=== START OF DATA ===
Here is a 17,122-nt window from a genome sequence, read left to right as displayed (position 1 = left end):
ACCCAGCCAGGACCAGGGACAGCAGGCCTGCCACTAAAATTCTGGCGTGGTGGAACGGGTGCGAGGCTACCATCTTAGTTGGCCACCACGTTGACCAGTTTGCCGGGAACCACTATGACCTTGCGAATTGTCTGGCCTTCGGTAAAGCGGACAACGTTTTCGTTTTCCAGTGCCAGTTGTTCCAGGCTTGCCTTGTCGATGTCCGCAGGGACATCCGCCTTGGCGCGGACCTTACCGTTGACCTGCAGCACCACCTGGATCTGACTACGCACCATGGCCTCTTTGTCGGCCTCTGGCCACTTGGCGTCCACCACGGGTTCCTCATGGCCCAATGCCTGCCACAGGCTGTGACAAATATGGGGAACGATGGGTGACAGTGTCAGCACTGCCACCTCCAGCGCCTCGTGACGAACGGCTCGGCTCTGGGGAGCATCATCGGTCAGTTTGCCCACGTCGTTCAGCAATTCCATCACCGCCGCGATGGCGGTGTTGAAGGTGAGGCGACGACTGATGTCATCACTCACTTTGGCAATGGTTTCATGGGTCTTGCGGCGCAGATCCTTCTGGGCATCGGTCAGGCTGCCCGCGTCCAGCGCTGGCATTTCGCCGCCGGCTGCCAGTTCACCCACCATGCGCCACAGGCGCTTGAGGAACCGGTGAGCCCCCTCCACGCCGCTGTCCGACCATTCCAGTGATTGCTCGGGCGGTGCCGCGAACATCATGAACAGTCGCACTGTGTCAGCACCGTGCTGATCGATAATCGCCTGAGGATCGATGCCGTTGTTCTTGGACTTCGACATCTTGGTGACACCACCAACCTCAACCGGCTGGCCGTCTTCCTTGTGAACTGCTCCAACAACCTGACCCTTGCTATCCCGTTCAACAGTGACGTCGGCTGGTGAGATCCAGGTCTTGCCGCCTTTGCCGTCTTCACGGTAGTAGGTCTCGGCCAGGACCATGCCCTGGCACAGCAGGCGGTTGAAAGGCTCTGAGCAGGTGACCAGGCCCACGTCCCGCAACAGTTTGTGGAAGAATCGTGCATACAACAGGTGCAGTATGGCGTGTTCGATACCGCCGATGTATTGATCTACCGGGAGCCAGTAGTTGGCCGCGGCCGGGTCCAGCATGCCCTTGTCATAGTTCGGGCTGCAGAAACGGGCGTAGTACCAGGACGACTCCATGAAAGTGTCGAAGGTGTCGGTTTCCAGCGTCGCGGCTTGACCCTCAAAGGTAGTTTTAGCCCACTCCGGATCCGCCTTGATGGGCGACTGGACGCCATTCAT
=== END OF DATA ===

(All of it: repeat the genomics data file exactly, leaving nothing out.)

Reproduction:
Here is a 17,122-nt window from a genome sequence, read left to right as displayed (position 1 = left end):
ACCCAGCCAGGACCAGGGACAGCAGGCCTGCCACTAAAATTCTGGCGTGGTGGAACGGGTGCGAGGCTACCATCTTAGTTGGCCACCACGTTGACCAGTTTGCCGGGAACCACTATGACCTTGCGAATTGTCTGGCCTTCGGTAAAGCGGACAACGTTTTCGTTTTCCAGTGCCAGTTGTTCCAGGCTTGCCTTGTCGATGTCCGCAGGGACATCCGCCTTGGCGCGGACCTTACCGTTGACCTGCAGCACCACCTGGATCTGACTACGCACCATGGCCTCTTTGTCGGCCTCTGGCCACTTGGCGTCCACCACGGGTTCCTCATGGCCCAATGCCTGCCACAGGCTGTGACAAATATGGGGAACGATGGGTGACAGTGTCAGCACTGCCACCTCCAGCGCCTCGTGACGAACGGCTCGGCTCTGGGGAGCATCATCGGTCAGTTTGCCCACGTCGTTCAGCAATTCCATCACCGCCGCGATGGCGGTGTTGAAGGTGAGGCGACGACTGATGTCATCACTCACTTTGGCAATGGTTTCATGGGTCTTGCGGCGCAGATCCTTCTGGGCATCGGTCAGGCTGCCCGCGTCCAGCGCTGGCATTTCGCCGCCGGCTGCCAGTTCACCCACCATGCGCCACAGGCGCTTGAGGAACCGGTGAGCCCCCTCCACGCCGCTGTCCGACCATTCCAGTGATTGCTCGGGCGGTGCCGCGAACATCATGAACAGTCGCACTGTGTCAGCACCGTGCTGATCGATAATCGCCTGAGGATCGATGCCGTTGTTCTTGGACTTCGACATCTTGGTGACACCACCAACCTCAACCGGCTGGCCGTCTTCCTTGTGAACTGCTCCAACAACCTGACCCTTGCTATCCCGTTCAACAGTGACGTCGGCTGGTGAGATCCAGGTCTTGCCGCCTTTGCCGTCTTCACGGTAGTAGGTCTCGGCCAGGACCATGCCCTGGCACAGCAGGCGGTTGAAAGGCTCTGAGCAGGTGACCAGGCCCACGTCCCGCAACAGTTTGTGGAAGAATCGTGCATACAACAGGTGCAGTATGGCGTGTTCGATACCGCCGATGTATTGATCTACCGGGAGCCAGTAGTTGGCCGCGGCCGGGTCCAGCATGCCCTTGTCATAGTTCGGGCTGCAGAAACGGGCGTAGTACCAGGACGACTCCATGAAAGTGTCGAAGGTGTCGGTTTCCAGCGTCGCGGCTTGACCCTCAAAGGTAGTTTTAGCCCACTCCGGATCCGCCTTGATGGGCGACTGGACGCCATTCAT